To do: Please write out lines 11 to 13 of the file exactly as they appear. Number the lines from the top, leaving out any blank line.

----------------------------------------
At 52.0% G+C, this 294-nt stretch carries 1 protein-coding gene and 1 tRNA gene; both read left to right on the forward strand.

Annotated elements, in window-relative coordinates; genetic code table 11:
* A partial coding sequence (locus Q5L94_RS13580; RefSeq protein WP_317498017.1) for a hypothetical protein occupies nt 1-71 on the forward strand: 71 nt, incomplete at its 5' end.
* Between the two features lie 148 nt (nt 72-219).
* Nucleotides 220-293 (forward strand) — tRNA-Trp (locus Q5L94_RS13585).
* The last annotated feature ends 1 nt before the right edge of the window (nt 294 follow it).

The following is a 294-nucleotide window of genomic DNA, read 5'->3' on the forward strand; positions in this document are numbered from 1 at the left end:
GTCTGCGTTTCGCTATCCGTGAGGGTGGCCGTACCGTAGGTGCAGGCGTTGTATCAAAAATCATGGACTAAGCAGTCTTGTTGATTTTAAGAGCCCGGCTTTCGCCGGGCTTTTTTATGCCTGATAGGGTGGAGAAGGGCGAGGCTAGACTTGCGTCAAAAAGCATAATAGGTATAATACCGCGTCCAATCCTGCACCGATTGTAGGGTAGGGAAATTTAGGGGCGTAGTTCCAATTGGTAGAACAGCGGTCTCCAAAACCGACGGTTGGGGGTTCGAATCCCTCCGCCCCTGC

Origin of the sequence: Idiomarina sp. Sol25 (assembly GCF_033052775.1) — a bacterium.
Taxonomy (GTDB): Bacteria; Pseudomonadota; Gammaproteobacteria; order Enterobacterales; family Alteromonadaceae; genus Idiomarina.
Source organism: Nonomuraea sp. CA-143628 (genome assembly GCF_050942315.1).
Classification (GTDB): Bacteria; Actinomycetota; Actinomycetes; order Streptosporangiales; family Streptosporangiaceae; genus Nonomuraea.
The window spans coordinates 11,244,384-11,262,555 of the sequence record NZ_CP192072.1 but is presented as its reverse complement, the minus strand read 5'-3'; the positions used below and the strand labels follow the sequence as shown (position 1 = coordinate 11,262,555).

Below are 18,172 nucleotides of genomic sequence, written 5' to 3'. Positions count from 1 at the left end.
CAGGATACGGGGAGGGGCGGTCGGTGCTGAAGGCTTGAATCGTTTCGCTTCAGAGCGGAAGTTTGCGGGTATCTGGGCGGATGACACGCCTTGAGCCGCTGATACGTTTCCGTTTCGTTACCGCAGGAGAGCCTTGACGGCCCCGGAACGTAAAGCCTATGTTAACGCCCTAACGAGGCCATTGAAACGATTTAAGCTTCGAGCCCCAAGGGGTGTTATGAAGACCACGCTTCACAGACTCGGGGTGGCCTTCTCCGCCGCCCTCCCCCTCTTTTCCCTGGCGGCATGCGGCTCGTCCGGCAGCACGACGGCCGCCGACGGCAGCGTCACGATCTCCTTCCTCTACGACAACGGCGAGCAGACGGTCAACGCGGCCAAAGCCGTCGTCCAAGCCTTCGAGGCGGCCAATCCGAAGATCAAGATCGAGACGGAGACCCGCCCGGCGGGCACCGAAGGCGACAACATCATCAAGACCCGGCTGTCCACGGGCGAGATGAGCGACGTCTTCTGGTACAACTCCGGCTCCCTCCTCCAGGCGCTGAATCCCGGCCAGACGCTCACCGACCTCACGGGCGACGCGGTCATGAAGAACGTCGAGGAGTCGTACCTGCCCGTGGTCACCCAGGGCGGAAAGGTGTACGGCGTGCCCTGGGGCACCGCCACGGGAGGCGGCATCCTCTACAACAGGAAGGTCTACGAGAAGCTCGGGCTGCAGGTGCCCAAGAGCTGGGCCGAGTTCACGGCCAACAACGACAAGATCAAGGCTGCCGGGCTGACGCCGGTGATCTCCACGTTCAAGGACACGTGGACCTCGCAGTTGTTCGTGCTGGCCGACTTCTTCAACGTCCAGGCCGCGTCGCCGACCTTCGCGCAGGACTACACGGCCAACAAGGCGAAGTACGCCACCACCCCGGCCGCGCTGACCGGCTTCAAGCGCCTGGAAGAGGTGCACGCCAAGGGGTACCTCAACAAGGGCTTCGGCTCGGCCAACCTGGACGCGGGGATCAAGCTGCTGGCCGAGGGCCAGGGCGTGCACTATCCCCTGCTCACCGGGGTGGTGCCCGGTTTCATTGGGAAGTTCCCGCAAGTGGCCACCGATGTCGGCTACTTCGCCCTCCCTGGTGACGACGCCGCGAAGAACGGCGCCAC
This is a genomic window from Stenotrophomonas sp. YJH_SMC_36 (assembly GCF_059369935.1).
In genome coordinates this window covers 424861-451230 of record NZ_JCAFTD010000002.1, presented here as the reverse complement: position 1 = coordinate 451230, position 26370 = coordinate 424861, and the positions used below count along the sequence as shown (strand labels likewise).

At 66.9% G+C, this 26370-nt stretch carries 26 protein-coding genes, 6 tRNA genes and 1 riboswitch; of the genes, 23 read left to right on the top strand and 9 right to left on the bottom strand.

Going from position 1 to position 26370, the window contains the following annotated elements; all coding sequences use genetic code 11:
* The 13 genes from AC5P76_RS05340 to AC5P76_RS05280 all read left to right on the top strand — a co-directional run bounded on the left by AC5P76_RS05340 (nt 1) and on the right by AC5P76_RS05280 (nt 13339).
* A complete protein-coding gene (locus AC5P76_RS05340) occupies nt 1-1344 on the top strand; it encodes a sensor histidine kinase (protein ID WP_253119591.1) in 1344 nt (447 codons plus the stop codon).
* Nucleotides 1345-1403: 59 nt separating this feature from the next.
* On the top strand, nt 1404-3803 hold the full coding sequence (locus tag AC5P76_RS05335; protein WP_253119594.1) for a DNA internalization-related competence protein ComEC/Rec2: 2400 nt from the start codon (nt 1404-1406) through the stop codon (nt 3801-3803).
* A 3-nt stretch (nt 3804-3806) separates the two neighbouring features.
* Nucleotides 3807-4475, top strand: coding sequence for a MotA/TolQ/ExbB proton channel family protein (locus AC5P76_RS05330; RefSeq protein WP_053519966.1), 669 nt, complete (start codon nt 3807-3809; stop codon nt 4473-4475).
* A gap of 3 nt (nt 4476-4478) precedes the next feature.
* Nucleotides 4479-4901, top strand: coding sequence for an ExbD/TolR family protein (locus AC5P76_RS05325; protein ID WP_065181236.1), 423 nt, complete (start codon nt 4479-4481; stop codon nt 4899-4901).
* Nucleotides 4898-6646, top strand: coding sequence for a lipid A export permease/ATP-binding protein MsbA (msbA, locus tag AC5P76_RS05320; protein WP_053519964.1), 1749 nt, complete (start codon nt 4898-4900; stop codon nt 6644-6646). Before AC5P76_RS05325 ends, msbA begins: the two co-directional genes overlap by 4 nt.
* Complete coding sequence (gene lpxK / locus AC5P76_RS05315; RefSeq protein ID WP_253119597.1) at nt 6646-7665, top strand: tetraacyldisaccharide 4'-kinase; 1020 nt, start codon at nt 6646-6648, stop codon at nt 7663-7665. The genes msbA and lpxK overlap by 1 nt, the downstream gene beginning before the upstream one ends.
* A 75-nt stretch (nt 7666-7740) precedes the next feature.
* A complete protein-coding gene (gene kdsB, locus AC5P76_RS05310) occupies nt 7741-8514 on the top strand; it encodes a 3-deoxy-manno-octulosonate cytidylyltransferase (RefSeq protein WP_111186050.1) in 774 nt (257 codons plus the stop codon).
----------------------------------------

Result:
Source organism: Nonomuraea sp. CA-143628 (genome assembly GCF_050942315.1).
Classification (GTDB): Bacteria; Actinomycetota; Actinomycetes; order Streptosporangiales; family Streptosporangiaceae; genus Nonomuraea.
The window spans coordinates 11,244,384-11,262,555 of the sequence record NZ_CP192072.1 but is presented as its reverse complement, the minus strand read 5'-3'; the positions used below and the strand labels follow the sequence as shown (position 1 = coordinate 11,262,555).